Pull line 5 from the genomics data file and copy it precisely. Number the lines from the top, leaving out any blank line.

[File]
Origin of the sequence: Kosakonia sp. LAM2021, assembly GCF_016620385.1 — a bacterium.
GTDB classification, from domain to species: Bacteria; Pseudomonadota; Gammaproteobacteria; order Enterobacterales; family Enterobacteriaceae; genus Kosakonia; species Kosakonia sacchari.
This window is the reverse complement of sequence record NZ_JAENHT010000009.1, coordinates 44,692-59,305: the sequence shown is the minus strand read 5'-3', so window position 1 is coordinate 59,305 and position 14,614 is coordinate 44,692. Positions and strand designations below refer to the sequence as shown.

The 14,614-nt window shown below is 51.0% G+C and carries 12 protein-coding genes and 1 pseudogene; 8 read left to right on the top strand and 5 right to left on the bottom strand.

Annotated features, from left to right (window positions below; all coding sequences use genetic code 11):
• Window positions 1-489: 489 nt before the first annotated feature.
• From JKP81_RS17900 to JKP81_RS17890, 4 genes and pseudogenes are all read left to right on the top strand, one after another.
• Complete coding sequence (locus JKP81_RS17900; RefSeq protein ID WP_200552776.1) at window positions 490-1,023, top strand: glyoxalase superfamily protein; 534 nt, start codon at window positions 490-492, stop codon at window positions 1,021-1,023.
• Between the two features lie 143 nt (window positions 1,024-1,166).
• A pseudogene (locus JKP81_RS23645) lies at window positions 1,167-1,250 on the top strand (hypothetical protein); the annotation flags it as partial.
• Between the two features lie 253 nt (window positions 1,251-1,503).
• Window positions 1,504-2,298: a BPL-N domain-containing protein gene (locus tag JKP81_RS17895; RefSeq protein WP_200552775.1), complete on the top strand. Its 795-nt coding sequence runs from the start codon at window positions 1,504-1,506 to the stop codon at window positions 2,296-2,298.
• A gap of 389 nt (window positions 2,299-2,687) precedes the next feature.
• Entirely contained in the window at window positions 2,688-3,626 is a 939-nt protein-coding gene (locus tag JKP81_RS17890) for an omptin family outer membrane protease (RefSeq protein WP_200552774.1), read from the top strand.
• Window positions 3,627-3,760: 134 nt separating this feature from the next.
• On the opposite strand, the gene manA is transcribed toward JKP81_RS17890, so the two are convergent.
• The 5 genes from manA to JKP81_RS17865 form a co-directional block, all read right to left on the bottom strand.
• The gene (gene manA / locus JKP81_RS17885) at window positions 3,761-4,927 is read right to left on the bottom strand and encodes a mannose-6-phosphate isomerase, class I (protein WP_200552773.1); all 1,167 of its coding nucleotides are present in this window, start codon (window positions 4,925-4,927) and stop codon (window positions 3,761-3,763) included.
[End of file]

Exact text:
Annotated features, from left to right (window positions below; all coding sequences use genetic code 11):